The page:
Potato chip

thin slice of potato baked or fried until crispy
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Potato chips (also called potato crisps in the United Kingdom and Northern Ireland) are thin slices of potato that have been baked or fried and lightly salted or seasoned. Some popular flavours of potato chips are: salt and vinegar, ketchup, sour cream and onion. They are one of the most important snack foods in Western nations. In England, they are called "Crisps", In America, they are called "Potato chips".

Potato chips

In the 1790s, Thomas Jefferson brought thick french fries to the United States from France. However, a customer at a restaurant at the Moon Lake Lodge in Saratoga Springs, New York, was making the chef, George Crum, angry by saying that the fries were not thin enough.[1][2][3] Finally, George Crum became so angry he decided to exaggerate. He sliced the potatoes so thinly they could not even be pierced with a fork. Then he put them in ice water for 30 minutes.[3] After he fried and salted them, he gave them to the customer - who, to his surprise, loved them. First named "Saratoga chips" in 1835, it later became well known as "potato chips".[4][3] George Crum later opened his own restaurant that served his special potato chips.[3]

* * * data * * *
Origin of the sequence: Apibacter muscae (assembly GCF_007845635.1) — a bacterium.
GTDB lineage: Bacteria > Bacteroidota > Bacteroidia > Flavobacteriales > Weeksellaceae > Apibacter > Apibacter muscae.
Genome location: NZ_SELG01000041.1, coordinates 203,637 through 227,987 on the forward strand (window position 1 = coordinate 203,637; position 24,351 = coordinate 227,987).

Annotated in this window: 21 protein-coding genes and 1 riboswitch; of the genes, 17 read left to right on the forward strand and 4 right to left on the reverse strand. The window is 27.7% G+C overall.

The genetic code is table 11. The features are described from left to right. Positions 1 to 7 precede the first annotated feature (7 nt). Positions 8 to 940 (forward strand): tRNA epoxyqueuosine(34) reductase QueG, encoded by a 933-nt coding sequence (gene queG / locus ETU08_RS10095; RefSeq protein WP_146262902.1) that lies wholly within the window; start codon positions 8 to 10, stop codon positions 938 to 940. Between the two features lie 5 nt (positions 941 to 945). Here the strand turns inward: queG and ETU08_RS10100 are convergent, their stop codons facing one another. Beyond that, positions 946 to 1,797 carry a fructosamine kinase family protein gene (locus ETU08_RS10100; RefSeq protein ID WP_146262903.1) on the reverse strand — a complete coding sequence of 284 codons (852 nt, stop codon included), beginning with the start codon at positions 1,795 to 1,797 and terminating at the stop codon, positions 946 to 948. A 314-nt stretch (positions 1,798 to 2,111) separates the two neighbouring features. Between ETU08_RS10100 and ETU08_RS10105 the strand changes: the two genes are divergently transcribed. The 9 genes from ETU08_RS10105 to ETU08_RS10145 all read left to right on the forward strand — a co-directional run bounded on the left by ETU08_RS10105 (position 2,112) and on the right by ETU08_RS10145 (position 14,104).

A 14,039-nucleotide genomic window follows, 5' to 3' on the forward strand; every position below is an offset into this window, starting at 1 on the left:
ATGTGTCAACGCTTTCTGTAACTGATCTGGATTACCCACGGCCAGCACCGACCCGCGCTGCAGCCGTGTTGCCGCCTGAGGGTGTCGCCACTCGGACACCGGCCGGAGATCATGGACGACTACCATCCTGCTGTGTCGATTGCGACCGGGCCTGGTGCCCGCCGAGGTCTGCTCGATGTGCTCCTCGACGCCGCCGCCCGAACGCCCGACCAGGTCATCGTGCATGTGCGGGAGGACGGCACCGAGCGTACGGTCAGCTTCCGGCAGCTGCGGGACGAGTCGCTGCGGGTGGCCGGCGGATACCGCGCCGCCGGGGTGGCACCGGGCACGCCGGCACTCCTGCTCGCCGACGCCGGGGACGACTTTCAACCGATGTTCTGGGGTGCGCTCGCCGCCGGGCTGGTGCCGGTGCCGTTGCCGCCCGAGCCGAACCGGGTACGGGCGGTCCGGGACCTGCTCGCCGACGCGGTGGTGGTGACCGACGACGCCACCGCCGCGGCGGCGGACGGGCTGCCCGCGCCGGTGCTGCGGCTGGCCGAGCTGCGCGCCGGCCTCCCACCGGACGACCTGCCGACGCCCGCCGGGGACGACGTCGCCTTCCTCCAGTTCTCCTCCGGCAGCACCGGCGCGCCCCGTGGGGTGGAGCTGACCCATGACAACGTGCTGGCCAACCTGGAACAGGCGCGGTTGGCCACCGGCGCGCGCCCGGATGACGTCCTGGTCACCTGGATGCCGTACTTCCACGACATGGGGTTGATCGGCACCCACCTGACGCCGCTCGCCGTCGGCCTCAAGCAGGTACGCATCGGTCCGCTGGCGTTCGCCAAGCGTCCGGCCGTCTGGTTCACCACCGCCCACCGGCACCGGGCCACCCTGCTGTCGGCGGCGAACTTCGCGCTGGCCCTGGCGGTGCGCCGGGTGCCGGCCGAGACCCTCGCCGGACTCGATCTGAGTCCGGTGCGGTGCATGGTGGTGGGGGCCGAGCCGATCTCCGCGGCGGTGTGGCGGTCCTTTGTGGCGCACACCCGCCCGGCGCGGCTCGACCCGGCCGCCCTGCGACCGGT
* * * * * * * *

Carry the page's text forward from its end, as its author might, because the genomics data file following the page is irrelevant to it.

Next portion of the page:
1. King, Norman. The Almanac of Fascinating Beginnings. New York: Citadel Press, 1994
  2. Tuleja, Tad. Curious Customs. New York: Harmony Books, 1987
  3. 3.0 3.1 3.2 3.3 Panati, Charles. Panati's Extraordinary Origins of Everyday Things. New York: Harper and Row, 1987
  4. Jones, Charlotte Foltz. Mistakes that Worked. New York: Doubleday, 1991


  • Choron, Sandra. The Big Book of Kids' Lists. New York: World Almanac Publications, 1985.
  • Caney, Steven. Steven Caney's Kids' America. New York: Workman Publishing, 1978
  • Flexner, Stuart Berg. Listening to America. New York: Simon and Schuster, 1982.
  • Sutton, Caroline. How Did They Do That? New York: William Morrow and Co., 1987
  • Jones, Charlotte Foltz (1991). Mistakes That Worked. Doubleday. ISBN 0-385-26246-9.

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